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January, 2008

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Neubauer's Nuggets
No problem is too big or too small for our Joan
By  Joan R. Neubauer

Each month, award-winning author Joan R. Neubauer will answer questions from you, her readers. She will answer questions about writing, promotion, publishing, and any other aspect of the publishing industry you can think of. Send your questions to her emailbox at SUBJECT Neubauer Nuggets and maybe yours will be the question she answers next month.

Press Kit Power

Q: Dear Joan,

I'm about to publish my first book and I know I'm going to need a press kit, but I don't know what to put in it. Could you please advise?

Winterville, NC, USA

A: Dear Jim,

Great question, and one that every author needs to know the answer to because without the proper promotion, the best book in the world will fail to sell. Now, proper doesn't necessarily mean that you have to take the most expensive option. You can do this on your own fairly inexpensively.

First, buy some high quality, two-pocket folders in a color that compliments your book cover.

Second, from the soft copy of your book cover, produce a side-by-side lay-out with two on an 8 1/2x11 inch page. Print copies on shiny photo paper with adhesive backing. Cut the copies apart and carefully center one on the front of your folder.

Third, open the folder. From the same book cover file, print copies of your cover on shiny photo paper without adhesive backing. Include one in the right hand pocket, so that it's the first thing someone sees when they open the folder.

Fourth, behind that picture of the book cover, place copies of reviews, blurbs, an overview of the book, and copies of newspaper or magazine articles written about the book.

Fifth, in the left pocket, place a full color picture of your smiling face, either a 5x7 or 8x10 works. You can also print these from your printer on good quality photo paper. Make sure you print your name and contact information below each photo.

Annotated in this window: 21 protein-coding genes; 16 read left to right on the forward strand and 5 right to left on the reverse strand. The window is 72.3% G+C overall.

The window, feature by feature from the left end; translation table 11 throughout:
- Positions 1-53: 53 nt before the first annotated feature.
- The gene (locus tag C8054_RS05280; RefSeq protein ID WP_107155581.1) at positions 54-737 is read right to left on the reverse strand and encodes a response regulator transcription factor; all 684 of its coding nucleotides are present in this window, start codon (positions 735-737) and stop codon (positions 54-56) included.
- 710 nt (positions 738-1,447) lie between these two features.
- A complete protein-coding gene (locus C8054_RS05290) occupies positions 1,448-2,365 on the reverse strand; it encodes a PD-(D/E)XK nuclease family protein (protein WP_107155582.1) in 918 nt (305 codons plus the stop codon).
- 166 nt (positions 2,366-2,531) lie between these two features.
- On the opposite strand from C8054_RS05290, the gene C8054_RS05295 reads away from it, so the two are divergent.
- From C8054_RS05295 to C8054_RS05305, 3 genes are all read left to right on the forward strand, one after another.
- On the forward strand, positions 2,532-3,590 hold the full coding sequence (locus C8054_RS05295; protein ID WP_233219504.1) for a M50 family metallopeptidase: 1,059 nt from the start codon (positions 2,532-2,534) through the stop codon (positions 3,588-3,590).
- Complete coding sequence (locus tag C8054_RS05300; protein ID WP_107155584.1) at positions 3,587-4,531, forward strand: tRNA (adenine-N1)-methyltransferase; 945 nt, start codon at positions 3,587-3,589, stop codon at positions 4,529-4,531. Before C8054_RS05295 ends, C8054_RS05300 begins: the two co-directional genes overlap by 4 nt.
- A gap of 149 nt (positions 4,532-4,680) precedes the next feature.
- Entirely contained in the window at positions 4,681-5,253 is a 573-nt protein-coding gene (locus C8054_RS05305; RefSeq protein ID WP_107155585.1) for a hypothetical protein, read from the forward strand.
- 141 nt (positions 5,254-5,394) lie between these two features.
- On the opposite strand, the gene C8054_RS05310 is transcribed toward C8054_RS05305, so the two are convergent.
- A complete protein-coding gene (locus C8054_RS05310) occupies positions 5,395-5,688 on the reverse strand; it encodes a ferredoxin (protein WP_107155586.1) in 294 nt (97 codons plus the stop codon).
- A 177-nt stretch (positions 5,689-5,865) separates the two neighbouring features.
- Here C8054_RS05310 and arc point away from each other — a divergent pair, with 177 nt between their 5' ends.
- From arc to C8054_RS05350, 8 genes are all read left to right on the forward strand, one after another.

Sixth, behind your photo, place your bio (no more than one page), your Speaksheet (see the next question), your availability for presentations and signings, and places you've already appeared (if you indeed have already made presentations elsewhere), as well as copies of articles about you from newspapers and magazines.

Seventh, in the little business card slot, slide in your business card with basic contact information and the name, ISBN, and price of your book. Do not use the words "author"? or "write"? anywhere on the card. That marks you as an amateur.

All of your information sheets should include contact information such as PO Box address, phone number, email address, and URL (Every author should have a website). And yes, you should have a PO Box address as opposed to using your home address for security reasons.

That should be enough to get you started. Add and delete as your career grows and changes. But this will provide a great foundation for you to build upon.

Talkin' The Talk

Q: Dear Joan,

As an author, I'd really like to make more presentations to writers groups and conferences, but I don't know how to tell people what I can talk about. Any suggestions for getting the word out?

Philadelphia, PA, USA

A: Dear Maria,

You have a great point. You can't make presentations unless you let people know about it and then tell them what you can talk about. As I see it, you need to first make a presentation to the event organizer, and you need to do that with your Speaksheet.